Soviet filmmaker Dziga Vertov (1896-1954) wrote the Kino Eye Menifesto manifesto,44 Vertov, D. (1984). ... creating the famous movie “Man with a Movie Camera” in 1929.55 Man with a Movie ... Vertov wrote in his manifesto, “We cannot improve the way our eyes are built, but we can infinitely perfect the camera”. He wrote at length on the camera as a separate entity, as an eye free of human limitations, an eye that can be anywhere, document anything – even places the human eye cannot reach – an eye free of the constraints of time and space and that allows us to discover a world we did not know existed.66 For segments of ...

Walter Benjamin’s “The Work of Art in the Age of Mechanical Reproduction”77 Benjamin, W. ...

Walter Benjamin, as I see it, talks about the fact that photography first freed the human hand from the main artistic chores that were now the sole function of the eye looking through the lens. “As the eye perceives faster than the painter’s hand, the reproduction process accelerated to such an extent that it surpassed the pace of speech”. He, too, like Vertov, talks about the fact that the lens allows to highlight aspects and views of the source that are related to authenticity, that it is not limited in choosing its viewing point and can obtain them, unlike the human eye. It also makes it possible to uphold, through processes such as enlarging or slowing down, images of what is completely beyond the capacity of the natural sight mechanism.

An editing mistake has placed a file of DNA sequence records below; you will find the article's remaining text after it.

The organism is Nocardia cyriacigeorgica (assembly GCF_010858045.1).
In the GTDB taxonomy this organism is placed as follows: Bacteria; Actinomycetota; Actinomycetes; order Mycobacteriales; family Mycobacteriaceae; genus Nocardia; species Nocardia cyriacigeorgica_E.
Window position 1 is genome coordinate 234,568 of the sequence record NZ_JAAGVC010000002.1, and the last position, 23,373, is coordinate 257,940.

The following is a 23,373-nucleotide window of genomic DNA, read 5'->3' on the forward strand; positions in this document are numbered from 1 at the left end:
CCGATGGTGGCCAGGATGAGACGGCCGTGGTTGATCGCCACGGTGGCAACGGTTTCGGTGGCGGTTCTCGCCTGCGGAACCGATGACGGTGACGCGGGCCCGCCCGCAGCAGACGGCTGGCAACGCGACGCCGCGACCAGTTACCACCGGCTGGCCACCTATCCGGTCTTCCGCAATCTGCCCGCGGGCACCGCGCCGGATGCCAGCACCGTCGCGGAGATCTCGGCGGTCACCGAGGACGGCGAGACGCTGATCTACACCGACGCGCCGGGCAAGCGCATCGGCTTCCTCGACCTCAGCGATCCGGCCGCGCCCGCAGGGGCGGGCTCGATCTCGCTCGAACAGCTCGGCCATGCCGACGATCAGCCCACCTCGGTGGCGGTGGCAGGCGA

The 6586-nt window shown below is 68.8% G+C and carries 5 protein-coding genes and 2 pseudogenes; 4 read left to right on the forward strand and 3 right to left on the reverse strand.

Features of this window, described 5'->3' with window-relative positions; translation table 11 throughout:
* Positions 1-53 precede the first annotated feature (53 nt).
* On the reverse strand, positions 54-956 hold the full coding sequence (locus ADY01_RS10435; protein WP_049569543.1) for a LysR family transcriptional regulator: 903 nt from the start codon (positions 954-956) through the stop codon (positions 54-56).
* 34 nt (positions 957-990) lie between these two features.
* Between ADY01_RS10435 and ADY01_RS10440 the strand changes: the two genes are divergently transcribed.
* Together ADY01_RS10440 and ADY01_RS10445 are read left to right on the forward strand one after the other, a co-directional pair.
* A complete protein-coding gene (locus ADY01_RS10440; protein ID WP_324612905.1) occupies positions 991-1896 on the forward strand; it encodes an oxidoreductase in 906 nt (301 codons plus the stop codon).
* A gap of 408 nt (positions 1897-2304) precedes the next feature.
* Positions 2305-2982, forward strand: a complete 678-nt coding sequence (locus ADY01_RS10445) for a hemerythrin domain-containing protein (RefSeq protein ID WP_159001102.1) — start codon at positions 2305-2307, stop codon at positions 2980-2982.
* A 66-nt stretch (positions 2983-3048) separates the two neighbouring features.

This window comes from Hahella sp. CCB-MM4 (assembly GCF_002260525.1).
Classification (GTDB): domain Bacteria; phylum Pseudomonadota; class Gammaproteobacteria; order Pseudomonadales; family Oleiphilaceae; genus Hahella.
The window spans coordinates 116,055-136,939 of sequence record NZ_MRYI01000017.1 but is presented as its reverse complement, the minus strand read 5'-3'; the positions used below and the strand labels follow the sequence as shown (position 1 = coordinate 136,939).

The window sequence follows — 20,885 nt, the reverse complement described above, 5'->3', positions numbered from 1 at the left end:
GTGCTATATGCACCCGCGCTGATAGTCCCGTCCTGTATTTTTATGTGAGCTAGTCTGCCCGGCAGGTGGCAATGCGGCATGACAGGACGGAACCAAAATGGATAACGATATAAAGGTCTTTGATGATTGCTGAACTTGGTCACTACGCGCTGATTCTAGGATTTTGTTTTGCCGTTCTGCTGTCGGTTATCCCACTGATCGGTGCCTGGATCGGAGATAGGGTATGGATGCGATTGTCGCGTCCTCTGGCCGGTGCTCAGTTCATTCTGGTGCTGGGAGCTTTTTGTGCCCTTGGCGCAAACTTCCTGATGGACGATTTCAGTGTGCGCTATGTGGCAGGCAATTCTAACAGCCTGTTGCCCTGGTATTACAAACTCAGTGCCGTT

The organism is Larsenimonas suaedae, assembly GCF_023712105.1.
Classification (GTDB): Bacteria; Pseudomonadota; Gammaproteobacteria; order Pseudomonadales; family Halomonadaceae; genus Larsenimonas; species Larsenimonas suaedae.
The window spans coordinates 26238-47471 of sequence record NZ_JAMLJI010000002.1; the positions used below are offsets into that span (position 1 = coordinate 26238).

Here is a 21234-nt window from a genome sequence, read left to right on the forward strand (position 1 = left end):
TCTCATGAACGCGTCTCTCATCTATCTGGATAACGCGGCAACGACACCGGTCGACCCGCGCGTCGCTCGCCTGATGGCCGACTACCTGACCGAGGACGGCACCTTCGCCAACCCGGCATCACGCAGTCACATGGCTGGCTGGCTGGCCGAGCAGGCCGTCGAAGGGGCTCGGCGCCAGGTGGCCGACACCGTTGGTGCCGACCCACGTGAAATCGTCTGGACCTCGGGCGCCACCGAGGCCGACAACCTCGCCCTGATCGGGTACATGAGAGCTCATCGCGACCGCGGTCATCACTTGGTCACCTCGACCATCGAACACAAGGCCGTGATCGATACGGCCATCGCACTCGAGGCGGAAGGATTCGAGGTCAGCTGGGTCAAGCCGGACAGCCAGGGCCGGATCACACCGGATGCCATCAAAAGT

Benjamin also writes that reproduction allows the photographed object to be found elsewhere from the source and give as an example of photograph of a cathedral found in an art collector’s lounge.

In another essay by Walter Benjamin – “A Short History of Photography”88 Benjamin, W. ... – he writes that in the sphere of photography, unlike the sphere of vision permeated by human conscious influence, there appears a space permeated by human unconscious influence.

The Practical Study

Photography is meant to produce an accurate image of a particular object or figure, so most cameras have several lenses (for example, a converging lens and a diverging lens) to create an image that is as close to reality as we experience through our vision apparatus. But what is our reality? Our reality is subjective, our truth is not one truth and so are our ways of seeing reality. Therefore, to me, the art of photography can express not only what the artist chooses to photograph, but also the way they photograph, or the lens they use to show their world and point of view. The camera and photography have the power to go beyond the natural sight apparatus, so there is a need to use the lens as a means to express the personal world view.

In the material research, I created several glass lenses that were divided into two categories: glass lenses from the furnace (spectrum glass) and optical glass lenses. A detailed explanation of each lens preparation is given in the Appendix. I made the lenses in the hot workshop and I designed each of them differently. In some I changed the thickness of the lens, in others I distorted the shape of the lens, and still other I cracked.